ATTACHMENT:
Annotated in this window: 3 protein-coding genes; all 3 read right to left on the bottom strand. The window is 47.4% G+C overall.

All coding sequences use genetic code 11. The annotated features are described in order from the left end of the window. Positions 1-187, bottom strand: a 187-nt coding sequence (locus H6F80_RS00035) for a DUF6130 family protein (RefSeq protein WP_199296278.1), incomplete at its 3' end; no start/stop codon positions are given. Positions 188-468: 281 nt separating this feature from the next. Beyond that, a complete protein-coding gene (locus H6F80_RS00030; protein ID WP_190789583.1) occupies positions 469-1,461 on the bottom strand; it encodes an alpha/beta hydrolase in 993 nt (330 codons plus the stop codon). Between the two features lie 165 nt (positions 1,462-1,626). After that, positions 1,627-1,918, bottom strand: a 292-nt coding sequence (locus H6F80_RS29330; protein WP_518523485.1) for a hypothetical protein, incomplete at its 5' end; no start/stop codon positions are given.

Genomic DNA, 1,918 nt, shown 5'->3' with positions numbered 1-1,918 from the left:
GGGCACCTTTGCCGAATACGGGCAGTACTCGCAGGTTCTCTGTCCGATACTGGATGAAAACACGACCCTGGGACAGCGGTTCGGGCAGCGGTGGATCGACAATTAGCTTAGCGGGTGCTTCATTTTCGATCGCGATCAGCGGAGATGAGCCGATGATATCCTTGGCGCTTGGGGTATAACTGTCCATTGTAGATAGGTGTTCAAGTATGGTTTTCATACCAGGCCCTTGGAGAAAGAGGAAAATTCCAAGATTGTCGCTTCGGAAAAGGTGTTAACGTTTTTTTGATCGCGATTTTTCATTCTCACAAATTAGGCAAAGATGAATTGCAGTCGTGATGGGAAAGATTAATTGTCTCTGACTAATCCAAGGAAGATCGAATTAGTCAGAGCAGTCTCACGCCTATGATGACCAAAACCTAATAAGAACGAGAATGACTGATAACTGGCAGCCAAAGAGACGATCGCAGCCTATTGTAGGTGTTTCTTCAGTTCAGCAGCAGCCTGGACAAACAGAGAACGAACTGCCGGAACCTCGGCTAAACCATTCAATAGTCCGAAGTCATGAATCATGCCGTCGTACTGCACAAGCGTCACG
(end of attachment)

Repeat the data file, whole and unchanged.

Annotated in this window: 3 protein-coding genes; all 3 read right to left on the bottom strand. The window is 47.4% G+C overall.

All coding sequences use genetic code 11. The annotated features are described in order from the left end of the window. Positions 1-187, bottom strand: a 187-nt coding sequence (locus H6F80_RS00035) for a DUF6130 family protein (RefSeq protein WP_199296278.1), incomplete at its 3' end; no start/stop codon positions are given. Positions 188-468: 281 nt separating this feature from the next. Beyond that, a complete protein-coding gene (locus H6F80_RS00030; protein ID WP_190789583.1) occupies positions 469-1,461 on the bottom strand; it encodes an alpha/beta hydrolase in 993 nt (330 codons plus the stop codon). Between the two features lie 165 nt (positions 1,462-1,626). After that, positions 1,627-1,918, bottom strand: a 292-nt coding sequence (locus H6F80_RS29330; protein WP_518523485.1) for a hypothetical protein, incomplete at its 5' end; no start/stop codon positions are given.

Genomic DNA, 1,918 nt, shown 5'->3' with positions numbered 1-1,918 from the left:
GGGCACCTTTGCCGAATACGGGCAGTACTCGCAGGTTCTCTGTCCGATACTGGATGAAAACACGACCCTGGGACAGCGGTTCGGGCAGCGGTGGATCGACAATTAGCTTAGCGGGTGCTTCATTTTCGATCGCGATCAGCGGAGATGAGCCGATGATATCCTTGGCGCTTGGGGTATAACTGTCCATTGTAGATAGGTGTTCAAGTATGGTTTTCATACCAGGCCCTTGGAGAAAGAGGAAAATTCCAAGATTGTCGCTTCGGAAAAGGTGTTAACGTTTTTTTGATCGCGATTTTTCATTCTCACAAATTAGGCAAAGATGAATTGCAGTCGTGATGGGAAAGATTAATTGTCTCTGACTAATCCAAGGAAGATCGAATTAGTCAGAGCAGTCTCACGCCTATGATGACCAAAACCTAATAAGAACGAGAATGACTGATAACTGGCAGCCAAAGAGACGATCGCAGCCTATTGTAGGTGTTTCTTCAGTTCAGCAGCAGCCTGGACAAACAGAGAACGAACTGCCGGAACCTCGGCTAAACCATTCAATAGTCCGAAGTCATGAATCATGCCGTCGTACTGCACAAGCGTCACG